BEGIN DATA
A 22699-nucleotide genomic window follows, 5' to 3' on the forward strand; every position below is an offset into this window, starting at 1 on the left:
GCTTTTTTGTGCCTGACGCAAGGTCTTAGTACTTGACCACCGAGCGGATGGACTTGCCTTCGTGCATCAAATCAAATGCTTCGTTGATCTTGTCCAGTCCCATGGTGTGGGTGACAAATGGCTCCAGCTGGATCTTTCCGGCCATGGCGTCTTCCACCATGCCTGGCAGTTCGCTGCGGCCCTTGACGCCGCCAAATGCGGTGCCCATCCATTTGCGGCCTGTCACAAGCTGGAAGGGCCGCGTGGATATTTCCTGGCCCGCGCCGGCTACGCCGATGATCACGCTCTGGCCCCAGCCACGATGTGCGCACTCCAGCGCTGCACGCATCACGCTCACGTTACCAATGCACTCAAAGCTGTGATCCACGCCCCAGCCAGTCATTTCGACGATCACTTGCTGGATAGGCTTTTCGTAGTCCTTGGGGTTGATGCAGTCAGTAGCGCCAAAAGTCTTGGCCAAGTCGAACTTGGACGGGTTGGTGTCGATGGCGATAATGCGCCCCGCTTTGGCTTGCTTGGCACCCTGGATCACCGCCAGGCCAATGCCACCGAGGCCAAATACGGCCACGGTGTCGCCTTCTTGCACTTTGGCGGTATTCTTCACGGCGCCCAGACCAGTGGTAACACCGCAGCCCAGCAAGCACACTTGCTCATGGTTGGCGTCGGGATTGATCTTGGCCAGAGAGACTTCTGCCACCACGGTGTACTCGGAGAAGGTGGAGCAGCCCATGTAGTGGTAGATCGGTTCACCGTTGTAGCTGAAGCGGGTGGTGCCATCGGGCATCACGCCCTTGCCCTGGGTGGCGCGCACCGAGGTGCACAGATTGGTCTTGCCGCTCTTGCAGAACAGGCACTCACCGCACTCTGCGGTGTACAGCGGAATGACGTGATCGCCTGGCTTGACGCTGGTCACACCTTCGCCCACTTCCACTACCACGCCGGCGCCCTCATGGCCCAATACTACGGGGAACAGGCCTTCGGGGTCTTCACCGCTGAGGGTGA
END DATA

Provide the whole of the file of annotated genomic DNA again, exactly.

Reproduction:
A 22699-nucleotide genomic window follows, 5' to 3' on the forward strand; every position below is an offset into this window, starting at 1 on the left:
GCTTTTTTGTGCCTGACGCAAGGTCTTAGTACTTGACCACCGAGCGGATGGACTTGCCTTCGTGCATCAAATCAAATGCTTCGTTGATCTTGTCCAGTCCCATGGTGTGGGTGACAAATGGCTCCAGCTGGATCTTTCCGGCCATGGCGTCTTCCACCATGCCTGGCAGTTCGCTGCGGCCCTTGACGCCGCCAAATGCGGTGCCCATCCATTTGCGGCCTGTCACAAGCTGGAAGGGCCGCGTGGATATTTCCTGGCCCGCGCCGGCTACGCCGATGATCACGCTCTGGCCCCAGCCACGATGTGCGCACTCCAGCGCTGCACGCATCACGCTCACGTTACCAATGCACTCAAAGCTGTGATCCACGCCCCAGCCAGTCATTTCGACGATCACTTGCTGGATAGGCTTTTCGTAGTCCTTGGGGTTGATGCAGTCAGTAGCGCCAAAAGTCTTGGCCAAGTCGAACTTGGACGGGTTGGTGTCGATGGCGATAATGCGCCCCGCTTTGGCTTGCTTGGCACCCTGGATCACCGCCAGGCCAATGCCACCGAGGCCAAATACGGCCACGGTGTCGCCTTCTTGCACTTTGGCGGTATTCTTCACGGCGCCCAGACCAGTGGTAACACCGCAGCCCAGCAAGCACACTTGCTCATGGTTGGCGTCGGGATTGATCTTGGCCAGAGAGACTTCTGCCACCACGGTGTACTCGGAGAAGGTGGAGCAGCCCATGTAGTGGTAGATCGGTTCACCGTTGTAGCTGAAGCGGGTGGTGCCATCGGGCATCACGCCCTTGCCCTGGGTGGCGCGCACCGAGGTGCACAGATTGGTCTTGCCGCTCTTGCAGAACAGGCACTCACCGCACTCTGCGGTGTACAGCGGAATGACGTGATCGCCTGGCTTGACGCTGGTCACACCTTCGCCCACTTCCACTACCACGCCGGCGCCCTCATGGCCCAATACTACGGGGAACAGGCCTTCGGGGTCTTCACCGCTGAGGGTGA